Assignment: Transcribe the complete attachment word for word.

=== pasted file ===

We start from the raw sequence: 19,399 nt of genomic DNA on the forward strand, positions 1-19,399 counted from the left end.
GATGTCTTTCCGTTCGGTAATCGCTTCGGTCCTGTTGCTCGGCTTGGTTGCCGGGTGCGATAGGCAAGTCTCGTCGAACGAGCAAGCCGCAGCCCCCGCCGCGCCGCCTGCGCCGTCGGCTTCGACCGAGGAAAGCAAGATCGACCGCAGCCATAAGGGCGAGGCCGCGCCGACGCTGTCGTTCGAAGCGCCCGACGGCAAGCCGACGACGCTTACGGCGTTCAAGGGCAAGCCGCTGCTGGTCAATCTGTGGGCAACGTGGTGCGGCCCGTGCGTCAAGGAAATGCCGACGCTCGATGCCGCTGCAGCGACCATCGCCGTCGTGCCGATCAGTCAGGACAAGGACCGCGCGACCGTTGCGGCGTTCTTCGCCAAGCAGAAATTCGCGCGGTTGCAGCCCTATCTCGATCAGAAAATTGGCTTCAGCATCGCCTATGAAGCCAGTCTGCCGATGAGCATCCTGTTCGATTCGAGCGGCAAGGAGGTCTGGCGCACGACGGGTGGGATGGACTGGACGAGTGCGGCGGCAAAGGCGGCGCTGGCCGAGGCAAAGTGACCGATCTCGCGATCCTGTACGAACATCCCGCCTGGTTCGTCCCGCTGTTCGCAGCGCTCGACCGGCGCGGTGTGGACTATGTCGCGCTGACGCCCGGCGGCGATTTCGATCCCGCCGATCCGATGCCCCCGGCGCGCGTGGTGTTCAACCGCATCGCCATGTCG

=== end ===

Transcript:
We start from the raw sequence: 19,399 nt of genomic DNA on the forward strand, positions 1-19,399 counted from the left end.
GATGTCTTTCCGTTCGGTAATCGCTTCGGTCCTGTTGCTCGGCTTGGTTGCCGGGTGCGATAGGCAAGTCTCGTCGAACGAGCAAGCCGCAGCCCCCGCCGCGCCGCCTGCGCCGTCGGCTTCGACCGAGGAAAGCAAGATCGACCGCAGCCATAAGGGCGAGGCCGCGCCGACGCTGTCGTTCGAAGCGCCCGACGGCAAGCCGACGACGCTTACGGCGTTCAAGGGCAAGCCGCTGCTGGTCAATCTGTGGGCAACGTGGTGCGGCCCGTGCGTCAAGGAAATGCCGACGCTCGATGCCGCTGCAGCGACCATCGCCGTCGTGCCGATCAGTCAGGACAAGGACCGCGCGACCGTTGCGGCGTTCTTCGCCAAGCAGAAATTCGCGCGGTTGCAGCCCTATCTCGATCAGAAAATTGGCTTCAGCATCGCCTATGAAGCCAGTCTGCCGATGAGCATCCTGTTCGATTCGAGCGGCAAGGAGGTCTGGCGCACGACGGGTGGGATGGACTGGACGAGTGCGGCGGCAAAGGCGGCGCTGGCCGAGGCAAAGTGACCGATCTCGCGATCCTGTACGAACATCCCGCCTGGTTCGTCCCGCTGTTCGCAGCGCTCGACCGGCGCGGTGTGGACTATGTCGCGCTGACGCCCGGCGGCGATTTCGATCCCGCCGATCCGATGCCCCCGGCGCGCGTGGTGTTCAACCGCATCGCCATGTCG